Before I get to that, let me say that I strongly agree with Joe.
Intellectual freedom, meaning free thought and expression, is much more important for a socialist society than a capitalist one, where thought, like everything else, is commodity to be sold, either as commercial advertising or political propaganda, or art and culture for elites. In a socialist society, as it develops, people can be trusted to distinguish sense from nonsense, and free thought is really essential if social and economic planning is to advance and the socialist ethic of comradeship, for the whole society, not for party or organization members, is to advance. In that sense, intellectual freedom, not its pretense which we have in capitalist societies (although, frankly, if one looks at U.S. media, there isn't even so much of a pretense) serves the development of socialist culture.
China is the largest country in the world. It suffered the crimes of imperialism for more than a century, from the Opium War of 1839-1842 to the establishment of the Peoples Republic of China in 1949. It suffered greater losses in WWII than any other nation except the Soviet Union. One should also remember that from 1949 to 1971, the U.S. government blocked it from attaining its seat in the UN, sought to punish nations which engaged in trade with China, and supported the military dictator Chiang K'ai-shek in both sustaining his remnant regime on the island of Taiwan and launching various provocations against the Chinese mainland, even risking what could have resulted in a major Asian and possible world war in conflicts over Chinese off shore islands in 1955 and 1958. The Peoples Republic of China has no reason to have any respect for the developed capitalist countries, particularly the United States, which only "embraced" it at the end of the 1970s when China was seen as a "strategic ally" against the Soviet Union, and China embarked upon its present mixed economy or "social market economy" path.
But Chinese who believe in socialism might look at their own general news media and ask if it is developing a socialist understanding of events. The Year In Review program which I saw on C-SPAN frankly disappointed me greatly. First, a good deal of the program was devoted to the successes of Chinese "entrepreneurs" as they developed relationships with fellow entrepreneurs in other countries. Also, a review of major international events, while generally even handed, appeared to focus more sympathetically on European and Asian leaders of capitalist countries. I was struck by what I regarded as a somewhat unsympathetic brief reference to Hugo Chavez in Venezuela, accompanied by an unflattering picture. The reference simply said that Chavez had suffered a major defeat in a referendum.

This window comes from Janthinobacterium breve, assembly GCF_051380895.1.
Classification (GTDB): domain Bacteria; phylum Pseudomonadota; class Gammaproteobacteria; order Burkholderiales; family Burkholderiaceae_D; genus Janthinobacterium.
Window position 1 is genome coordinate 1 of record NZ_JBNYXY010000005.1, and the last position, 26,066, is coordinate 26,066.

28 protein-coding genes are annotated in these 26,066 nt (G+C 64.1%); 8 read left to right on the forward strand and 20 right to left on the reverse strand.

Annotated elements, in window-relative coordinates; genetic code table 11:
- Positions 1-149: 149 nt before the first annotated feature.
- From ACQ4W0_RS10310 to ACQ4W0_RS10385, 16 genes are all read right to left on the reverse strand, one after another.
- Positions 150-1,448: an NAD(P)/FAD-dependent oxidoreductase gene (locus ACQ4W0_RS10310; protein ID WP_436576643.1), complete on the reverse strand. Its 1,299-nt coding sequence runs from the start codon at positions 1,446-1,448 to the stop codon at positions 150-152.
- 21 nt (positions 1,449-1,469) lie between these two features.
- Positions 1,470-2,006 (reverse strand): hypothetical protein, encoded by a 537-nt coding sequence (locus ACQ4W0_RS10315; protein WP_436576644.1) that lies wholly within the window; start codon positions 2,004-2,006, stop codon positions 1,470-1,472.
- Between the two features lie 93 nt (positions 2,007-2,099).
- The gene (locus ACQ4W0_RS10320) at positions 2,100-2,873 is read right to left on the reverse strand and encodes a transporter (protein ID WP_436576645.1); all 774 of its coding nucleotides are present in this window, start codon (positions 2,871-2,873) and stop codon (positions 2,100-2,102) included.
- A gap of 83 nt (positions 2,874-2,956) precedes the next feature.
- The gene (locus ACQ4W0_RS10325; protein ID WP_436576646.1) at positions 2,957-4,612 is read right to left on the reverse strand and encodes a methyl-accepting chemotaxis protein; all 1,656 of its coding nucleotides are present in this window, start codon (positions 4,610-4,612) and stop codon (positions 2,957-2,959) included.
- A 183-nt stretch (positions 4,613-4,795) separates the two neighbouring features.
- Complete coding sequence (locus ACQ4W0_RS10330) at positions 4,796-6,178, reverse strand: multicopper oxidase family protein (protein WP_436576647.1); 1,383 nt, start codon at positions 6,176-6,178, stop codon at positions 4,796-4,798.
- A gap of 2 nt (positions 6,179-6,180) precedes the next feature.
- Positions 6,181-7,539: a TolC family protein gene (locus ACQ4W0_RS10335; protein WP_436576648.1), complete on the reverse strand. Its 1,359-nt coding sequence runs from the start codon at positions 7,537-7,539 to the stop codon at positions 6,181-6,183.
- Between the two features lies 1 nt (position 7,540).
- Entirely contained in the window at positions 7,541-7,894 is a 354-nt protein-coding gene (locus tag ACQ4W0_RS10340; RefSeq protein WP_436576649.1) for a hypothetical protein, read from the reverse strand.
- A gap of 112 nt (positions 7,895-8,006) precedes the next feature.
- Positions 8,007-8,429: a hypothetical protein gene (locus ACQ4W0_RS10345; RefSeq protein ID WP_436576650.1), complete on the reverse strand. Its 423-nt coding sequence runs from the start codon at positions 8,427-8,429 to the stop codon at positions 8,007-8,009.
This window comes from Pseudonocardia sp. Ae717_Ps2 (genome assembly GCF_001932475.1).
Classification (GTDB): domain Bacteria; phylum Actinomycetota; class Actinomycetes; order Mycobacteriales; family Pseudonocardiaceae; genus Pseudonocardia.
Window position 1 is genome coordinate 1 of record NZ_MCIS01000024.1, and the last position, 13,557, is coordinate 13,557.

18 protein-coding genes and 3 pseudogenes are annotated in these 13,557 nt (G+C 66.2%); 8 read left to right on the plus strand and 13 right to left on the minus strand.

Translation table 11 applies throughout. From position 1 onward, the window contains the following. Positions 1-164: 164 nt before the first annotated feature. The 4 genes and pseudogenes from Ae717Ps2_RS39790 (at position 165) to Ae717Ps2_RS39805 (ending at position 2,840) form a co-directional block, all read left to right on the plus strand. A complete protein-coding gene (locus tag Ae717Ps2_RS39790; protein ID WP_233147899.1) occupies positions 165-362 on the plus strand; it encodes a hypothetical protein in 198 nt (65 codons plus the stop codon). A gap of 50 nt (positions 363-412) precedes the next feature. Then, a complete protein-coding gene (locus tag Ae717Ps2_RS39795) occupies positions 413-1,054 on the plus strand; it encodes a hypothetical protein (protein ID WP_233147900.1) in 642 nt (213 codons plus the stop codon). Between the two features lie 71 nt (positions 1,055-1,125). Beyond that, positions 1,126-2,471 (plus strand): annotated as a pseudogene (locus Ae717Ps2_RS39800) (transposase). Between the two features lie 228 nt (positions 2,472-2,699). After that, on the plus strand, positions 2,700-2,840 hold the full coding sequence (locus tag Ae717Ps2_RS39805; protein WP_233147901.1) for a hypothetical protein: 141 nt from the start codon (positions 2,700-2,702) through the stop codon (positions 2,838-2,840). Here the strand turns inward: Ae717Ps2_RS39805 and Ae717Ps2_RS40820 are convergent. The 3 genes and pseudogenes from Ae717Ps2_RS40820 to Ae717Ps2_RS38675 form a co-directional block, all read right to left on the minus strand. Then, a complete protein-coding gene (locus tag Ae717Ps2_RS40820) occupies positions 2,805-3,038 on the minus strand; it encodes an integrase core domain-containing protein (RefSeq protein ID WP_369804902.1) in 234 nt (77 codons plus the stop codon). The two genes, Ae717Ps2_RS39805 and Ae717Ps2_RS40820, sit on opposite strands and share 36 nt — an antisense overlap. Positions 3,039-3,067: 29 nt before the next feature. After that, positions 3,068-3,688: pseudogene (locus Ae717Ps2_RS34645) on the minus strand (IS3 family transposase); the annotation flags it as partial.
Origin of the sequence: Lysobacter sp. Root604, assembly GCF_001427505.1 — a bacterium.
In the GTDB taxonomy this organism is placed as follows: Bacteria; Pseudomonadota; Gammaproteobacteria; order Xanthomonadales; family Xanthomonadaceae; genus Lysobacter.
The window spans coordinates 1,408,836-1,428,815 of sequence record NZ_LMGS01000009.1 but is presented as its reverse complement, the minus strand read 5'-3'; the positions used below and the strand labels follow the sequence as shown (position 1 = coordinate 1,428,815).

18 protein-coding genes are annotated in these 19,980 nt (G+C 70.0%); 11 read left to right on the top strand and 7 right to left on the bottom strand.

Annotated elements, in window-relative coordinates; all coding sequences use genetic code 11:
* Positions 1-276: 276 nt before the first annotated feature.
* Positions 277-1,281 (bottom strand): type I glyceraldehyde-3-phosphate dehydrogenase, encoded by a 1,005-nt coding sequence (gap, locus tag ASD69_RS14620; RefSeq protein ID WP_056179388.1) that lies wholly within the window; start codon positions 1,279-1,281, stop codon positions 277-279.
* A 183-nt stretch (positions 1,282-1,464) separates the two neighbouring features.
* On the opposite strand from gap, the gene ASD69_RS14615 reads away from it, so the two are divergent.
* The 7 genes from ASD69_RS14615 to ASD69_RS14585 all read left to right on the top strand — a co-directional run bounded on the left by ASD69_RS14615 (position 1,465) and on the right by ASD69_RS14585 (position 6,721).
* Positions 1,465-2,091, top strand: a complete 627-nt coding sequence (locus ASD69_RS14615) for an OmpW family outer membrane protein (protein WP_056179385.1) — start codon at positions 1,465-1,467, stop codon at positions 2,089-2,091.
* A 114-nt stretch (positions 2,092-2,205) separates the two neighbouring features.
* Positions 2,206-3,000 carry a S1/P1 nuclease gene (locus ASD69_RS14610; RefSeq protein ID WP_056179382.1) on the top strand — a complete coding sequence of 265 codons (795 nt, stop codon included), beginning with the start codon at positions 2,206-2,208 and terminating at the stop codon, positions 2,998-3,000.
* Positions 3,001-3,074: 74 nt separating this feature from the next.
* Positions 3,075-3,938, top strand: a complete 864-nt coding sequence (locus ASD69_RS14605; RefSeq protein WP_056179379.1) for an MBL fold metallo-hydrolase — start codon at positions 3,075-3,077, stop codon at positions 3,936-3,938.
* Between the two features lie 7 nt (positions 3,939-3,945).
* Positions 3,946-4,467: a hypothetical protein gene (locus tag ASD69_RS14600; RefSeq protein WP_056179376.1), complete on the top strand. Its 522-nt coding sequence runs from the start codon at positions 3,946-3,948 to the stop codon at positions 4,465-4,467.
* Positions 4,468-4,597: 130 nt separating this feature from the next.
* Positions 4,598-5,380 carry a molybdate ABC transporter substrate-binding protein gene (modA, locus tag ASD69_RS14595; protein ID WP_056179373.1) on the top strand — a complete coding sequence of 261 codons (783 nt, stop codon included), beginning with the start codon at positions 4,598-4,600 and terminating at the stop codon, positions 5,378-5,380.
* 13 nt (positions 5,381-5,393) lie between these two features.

Although George Bush and the U.S. government was not at all treated in a sympathetic light, I was somewhat shocked by references to U.S. European relations, which were fairly sophisticated in terms of contemporary politics but analyzed the bond between Europe and the U.S. as rooted in the post war era, when the U.S. "helped war torn European countries rebuild" and(I swear) the 1980s, when Ronald Reagan led the U.S. and the Europeans in "winning" the cold war.
If Chinese media is not interested in remembering the Korean War, or for that matter the Vietnam war, or the reasons behind the Truman Doctrine and the Marshall Plan and the NAT0 alliance, I can't step them, or even
deny that they certainly have the right to their interpretations. If Chinese media, wish to say that Reagan's policies resulted in "winning" the cold war, as if the "cold war" was merely about U.S.-Soviet great
power rivalries, I can't stop them and they certainly have the right to their interpretations. But I have the right to say that these interpretations as I see have nothing to do with any socialist analysis of events by any definition of socialism, and that if media is to serve in the development of socialism, it should at least look at the world in which socialist countries came into existence and their struggles against their enemies and the larger capitalist world system.
Intellectual freedom will help Chinese people understand the achievements of their revolution and its struggle to find a socialist path of development, by showing both the strengths and the weaknesses and the context in which both advances and errors were made. Intellectual freedom will also gain China far more respect in the eyes of the world's masses, if not its elites, as it continues to develop in the 21st century.
Although this year in review was in English and obviously aimed at English speaking audiences abroad (I frankly don't know how Chinese Central Television deals with news in Chinese for the Chinese people) it was, as someone who has defended the Peoples Republic over the decades and still looks to contemporary China as both a large part of humanity and a nation whose future is irrevocably intertwined with socialism's future, I was frankly dismayed by the program as I am dismayed by these restrictions on the Internet. The former can only encourage capitalists to see China as a good place to invest. The latter can only encourage people everywhere to see the Chinese government as repressive, which is objectively bad for socialism everywhere.